From my experience, the on-campus apartments and suites are generally less centrally located than the dorms (with some exceptions). There are buses that run throughout the week, but on weekends and if you miss the bus it can be a pain living so far away, especially come winter. From my experience, people spend most of their time outside their rooms anyway, so it really comes down to if you want the extra freedom to cook your own meals and have a bit more living room. Personally, I would recommend staying in a dorm, particularly McMahon or Alumni, and I know some of my friends who lived in apartments wished they'd chosen a dorm instead.

Budget

UCONN vs Syracuse at Madison Square Garden
UCONN vs Syracuse at Madison Square Garden

This is probably one of the most stressful things about going on exchange - money. There are a lot of things you need to think about and budget for, like travel, accommodation, food, insurance, spending money, general expenses, etc. One of the most costly things will be accommodation and food, which alone will cost at least $6000 USD, assuming you're living on campus with a meal plan. Then factoring in travel, insurance, spending money and any other expenses, all I can say is... the more the merrier!

One of my biggest considerations, when it came to expenses, was the fact that I was planning to travel for 2 months after my exchange, which meant that my budget was probably a little different to most. If you don't plan on staying for so long afterwards, I would probably aim for at least $15,000 AUD - probably more if you like buying things as much as I do, and want to play it on the safe side. As much as people have the idea that everything is cheaper in America, once you allow for the exchange rate and taxes, that isn't really the case.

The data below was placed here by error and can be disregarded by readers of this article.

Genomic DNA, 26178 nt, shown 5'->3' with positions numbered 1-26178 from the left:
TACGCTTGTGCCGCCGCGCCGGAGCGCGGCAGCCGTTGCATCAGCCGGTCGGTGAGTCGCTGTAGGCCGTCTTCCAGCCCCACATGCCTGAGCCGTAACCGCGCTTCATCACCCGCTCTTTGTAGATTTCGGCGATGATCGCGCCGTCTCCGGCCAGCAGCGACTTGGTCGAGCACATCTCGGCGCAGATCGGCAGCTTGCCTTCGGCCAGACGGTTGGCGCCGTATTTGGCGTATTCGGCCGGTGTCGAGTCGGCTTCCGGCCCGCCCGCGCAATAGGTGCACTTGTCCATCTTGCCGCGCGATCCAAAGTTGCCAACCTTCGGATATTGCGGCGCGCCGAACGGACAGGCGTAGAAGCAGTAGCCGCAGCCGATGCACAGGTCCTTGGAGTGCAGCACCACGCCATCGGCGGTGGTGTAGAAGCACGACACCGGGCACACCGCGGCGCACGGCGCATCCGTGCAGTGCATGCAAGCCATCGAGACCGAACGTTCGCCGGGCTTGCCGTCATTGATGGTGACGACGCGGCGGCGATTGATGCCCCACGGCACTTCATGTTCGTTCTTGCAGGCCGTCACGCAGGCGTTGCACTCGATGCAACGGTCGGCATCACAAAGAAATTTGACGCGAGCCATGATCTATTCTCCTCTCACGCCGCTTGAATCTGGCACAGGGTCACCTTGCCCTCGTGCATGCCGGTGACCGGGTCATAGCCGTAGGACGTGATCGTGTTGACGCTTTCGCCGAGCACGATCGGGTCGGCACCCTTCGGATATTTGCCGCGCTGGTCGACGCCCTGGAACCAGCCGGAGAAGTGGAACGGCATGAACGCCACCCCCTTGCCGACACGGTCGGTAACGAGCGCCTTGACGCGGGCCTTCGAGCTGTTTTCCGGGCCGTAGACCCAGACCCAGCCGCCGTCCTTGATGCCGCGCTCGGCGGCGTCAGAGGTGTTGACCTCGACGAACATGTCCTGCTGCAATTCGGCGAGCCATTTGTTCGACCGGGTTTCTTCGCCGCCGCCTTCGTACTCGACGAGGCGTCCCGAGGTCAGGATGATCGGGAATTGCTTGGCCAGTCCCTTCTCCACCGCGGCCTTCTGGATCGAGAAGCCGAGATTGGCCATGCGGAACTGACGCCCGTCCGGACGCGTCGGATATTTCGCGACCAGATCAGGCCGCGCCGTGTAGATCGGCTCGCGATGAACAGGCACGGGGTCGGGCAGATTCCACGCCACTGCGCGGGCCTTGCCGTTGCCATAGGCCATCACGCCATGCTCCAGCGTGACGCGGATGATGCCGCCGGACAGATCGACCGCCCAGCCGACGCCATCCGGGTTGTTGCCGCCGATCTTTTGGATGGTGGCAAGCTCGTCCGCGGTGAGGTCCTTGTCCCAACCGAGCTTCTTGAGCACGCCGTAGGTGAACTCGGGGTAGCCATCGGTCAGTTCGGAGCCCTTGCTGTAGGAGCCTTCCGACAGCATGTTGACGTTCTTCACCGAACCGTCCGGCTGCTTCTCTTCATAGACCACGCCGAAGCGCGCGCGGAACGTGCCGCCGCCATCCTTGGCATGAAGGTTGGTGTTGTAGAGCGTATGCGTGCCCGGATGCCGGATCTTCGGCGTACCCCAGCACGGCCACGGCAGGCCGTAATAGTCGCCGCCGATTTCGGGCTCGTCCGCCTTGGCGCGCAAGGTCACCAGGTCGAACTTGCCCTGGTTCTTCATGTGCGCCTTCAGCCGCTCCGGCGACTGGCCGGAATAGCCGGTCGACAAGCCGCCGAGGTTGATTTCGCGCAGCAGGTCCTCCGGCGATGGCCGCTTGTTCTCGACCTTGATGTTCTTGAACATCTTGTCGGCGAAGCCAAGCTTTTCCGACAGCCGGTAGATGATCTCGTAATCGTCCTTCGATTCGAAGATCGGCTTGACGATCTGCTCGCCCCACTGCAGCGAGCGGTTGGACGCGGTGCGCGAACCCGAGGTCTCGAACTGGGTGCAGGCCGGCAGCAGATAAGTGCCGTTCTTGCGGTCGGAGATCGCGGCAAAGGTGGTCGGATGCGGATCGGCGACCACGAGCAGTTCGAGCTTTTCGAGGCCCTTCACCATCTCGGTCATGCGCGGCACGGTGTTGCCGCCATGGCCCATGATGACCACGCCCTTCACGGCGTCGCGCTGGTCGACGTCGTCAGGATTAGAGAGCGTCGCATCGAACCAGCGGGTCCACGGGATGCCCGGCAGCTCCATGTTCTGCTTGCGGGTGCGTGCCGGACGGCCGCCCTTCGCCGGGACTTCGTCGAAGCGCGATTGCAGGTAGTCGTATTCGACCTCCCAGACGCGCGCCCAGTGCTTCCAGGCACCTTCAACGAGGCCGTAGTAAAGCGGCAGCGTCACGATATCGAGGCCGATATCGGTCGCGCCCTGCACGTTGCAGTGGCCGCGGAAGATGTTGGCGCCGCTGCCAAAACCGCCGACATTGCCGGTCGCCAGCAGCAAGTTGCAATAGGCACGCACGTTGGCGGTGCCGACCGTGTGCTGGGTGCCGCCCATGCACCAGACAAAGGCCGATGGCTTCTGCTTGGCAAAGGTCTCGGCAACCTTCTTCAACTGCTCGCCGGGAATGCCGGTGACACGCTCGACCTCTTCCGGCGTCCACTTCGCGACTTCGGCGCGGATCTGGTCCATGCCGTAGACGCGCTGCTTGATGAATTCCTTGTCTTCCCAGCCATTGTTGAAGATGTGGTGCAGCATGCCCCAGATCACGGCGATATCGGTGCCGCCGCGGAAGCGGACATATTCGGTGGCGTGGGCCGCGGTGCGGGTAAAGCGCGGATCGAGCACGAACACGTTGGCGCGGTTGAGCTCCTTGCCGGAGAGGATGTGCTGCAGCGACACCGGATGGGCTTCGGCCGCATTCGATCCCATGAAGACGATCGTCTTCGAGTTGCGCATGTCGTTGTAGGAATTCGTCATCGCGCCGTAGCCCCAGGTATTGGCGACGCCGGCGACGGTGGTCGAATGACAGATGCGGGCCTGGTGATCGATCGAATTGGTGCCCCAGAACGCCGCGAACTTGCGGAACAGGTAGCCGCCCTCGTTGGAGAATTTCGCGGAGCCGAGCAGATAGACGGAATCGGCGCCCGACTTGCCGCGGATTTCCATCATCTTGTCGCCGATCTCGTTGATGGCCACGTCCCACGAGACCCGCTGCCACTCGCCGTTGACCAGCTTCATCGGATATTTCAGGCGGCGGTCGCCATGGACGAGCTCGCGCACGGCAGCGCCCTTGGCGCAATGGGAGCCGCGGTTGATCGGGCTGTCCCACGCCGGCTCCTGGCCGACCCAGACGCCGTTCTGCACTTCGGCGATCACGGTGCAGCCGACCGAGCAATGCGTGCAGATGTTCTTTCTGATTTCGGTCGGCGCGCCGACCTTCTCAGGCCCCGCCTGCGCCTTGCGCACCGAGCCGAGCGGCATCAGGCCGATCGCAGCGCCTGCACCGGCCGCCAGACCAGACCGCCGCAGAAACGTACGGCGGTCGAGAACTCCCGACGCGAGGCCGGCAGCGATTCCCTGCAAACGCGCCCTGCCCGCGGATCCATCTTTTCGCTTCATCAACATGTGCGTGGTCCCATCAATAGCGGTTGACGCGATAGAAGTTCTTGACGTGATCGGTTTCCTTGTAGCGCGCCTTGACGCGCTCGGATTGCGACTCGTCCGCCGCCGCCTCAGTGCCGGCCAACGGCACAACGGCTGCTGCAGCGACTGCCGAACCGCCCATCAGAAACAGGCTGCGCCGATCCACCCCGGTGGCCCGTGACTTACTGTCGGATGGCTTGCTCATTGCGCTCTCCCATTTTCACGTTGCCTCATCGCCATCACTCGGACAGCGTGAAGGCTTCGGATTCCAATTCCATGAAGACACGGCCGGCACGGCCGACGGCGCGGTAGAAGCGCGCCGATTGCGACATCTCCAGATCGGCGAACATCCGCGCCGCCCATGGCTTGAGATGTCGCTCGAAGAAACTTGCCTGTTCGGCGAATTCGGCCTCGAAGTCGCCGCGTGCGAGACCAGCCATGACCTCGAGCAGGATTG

My best piece of advice I could give, no matter how much money you go over with, would be to budget wisely. Going on exchange is about grasping new opportunities and experiences, and you'll regret it if you miss out on the opportunity of a lifetime because you don't have enough money. My aim was to go over with enough money so I wasn't forced to say no to any opportunity I was given, because I didn't want to miss out on anything at all, and that worked out for the most part.